WHENEVER talk in B.C. turns to exporting wood, most people think it’s to Asian markets.
Not so much at Skeena Sawmills.
It’s now shipping product to the Alberta oilsands as another indication of the widespread impact Canadian energy development has on the overall economy.
Skeena Sawmills, now owned by Chinese interests which purchased it from former owner West Fraser, has hired an additional set of workers to produce wood products bound for Alberta.
It’s not a full second shift because the product bound for Alberta does not need to be planed or dried as is the case for wood going to other markets.
“They are buying the kind of products made from hemlock all the time,” says Skeena Sawmills vice president Roger Keery of its Alberta customers.
The sawmill’s marketing company Trans Pacific Trading (TRAPA), which is part of the Hampton group that owns the mill in Burns Lake, asked if Skeena could cut the wood here for use by the oilsands, he said.
“The early indication is Alberta has had a really good market reaction to our product,” said Keery.
Alberta oilsands companies use the wood from here, hemlock, for rig mats and pipe blocking.
Rig mats are wooden sections laid down like a road or bridge so equipment can be driven over them out onto soft ground.
Pipe blocking means the wood is put down so pipes can be stacked on top of it.
Companies in Alberta now send Skeena Sawmills a list of what they want and Keery anticipates signing longer term supply contracts in the next few months as Skeena Sawmills establishes itself as a reliable source.
“And we’d like to persuade Chevron when they start building the LNG line, they will need that [hemlock] too, and we’ll be in a good position to provide it,” he added of the Pacific Trails Pipeline that would carry natural gas through a connection near Prince George to a planned liquefied natural gas plant at Kitimat.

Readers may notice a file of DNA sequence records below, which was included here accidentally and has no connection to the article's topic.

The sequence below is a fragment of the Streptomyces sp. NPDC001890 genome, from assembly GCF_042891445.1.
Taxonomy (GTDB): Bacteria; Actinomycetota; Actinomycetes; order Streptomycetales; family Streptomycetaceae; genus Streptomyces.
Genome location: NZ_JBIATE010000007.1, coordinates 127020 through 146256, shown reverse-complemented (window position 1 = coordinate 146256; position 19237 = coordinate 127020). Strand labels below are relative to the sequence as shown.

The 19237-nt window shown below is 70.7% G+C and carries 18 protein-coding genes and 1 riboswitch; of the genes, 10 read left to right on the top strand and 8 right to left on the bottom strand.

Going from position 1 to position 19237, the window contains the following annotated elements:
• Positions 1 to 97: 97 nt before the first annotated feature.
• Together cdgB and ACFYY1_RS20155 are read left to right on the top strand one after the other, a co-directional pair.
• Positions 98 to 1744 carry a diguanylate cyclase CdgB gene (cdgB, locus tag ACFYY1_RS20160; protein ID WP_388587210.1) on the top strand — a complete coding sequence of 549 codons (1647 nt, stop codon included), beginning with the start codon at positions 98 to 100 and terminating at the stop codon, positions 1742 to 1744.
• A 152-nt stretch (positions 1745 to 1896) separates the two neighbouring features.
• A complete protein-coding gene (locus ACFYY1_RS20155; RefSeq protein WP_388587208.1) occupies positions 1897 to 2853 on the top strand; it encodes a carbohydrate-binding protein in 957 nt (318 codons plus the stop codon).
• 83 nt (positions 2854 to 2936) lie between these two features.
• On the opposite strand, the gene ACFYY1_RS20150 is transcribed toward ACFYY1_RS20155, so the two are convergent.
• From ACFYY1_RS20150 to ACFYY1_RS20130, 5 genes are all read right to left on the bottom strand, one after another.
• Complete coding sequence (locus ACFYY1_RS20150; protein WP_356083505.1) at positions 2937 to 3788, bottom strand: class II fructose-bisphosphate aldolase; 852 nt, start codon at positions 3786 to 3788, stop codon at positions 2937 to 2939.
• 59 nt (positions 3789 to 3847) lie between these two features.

Roc Holdings Ltd., with the backing of Chinese entrepreneurs, first bought Skeena Sawmills from West Fraser in mid July 2011 and re-opened it fully in late 2012.
The mill was closed because of a labour dispute and lock out in 2007 and when that dispute ended, West Fraser did chip wood on occasion but kept it mostly on a maintenance-only schedule until finally deciding to sell the facility.
For its first year back in business, Roc Holdings Ltd. Focused on selling dried and planed wood bound for the Japanese market.
“The market over there is in the tank right now,” said Keery.
Along with developing the Alberta market, Skeena Sawmills is now selling to China, said Keery.
“I think it’s going to be a real positive change for the business,” he said of the Alberta and Chinese markets.
Long term, Keery continued, is to bring the mill up to two full shifts.
The sawmill needs to run more than one shift to make the business successful so the long-term intent is a new plant in the next five years, said Keery.
“This mill is very old and not efficient so we need to do something about that,” he said, adding that first it’s important to understand what products they need to make and what customers they’re servicing.
The timber supply in this area is a challenge as hemlock is a difficult species and has a higher pulpwood content than in other areas, said Keery. Rocky, steep country also increases logging costs.
“That’s a major issue here with sawmilling, said Keery of wood quality and costs.
“It’s like trying to farm in the Yukon,” he added.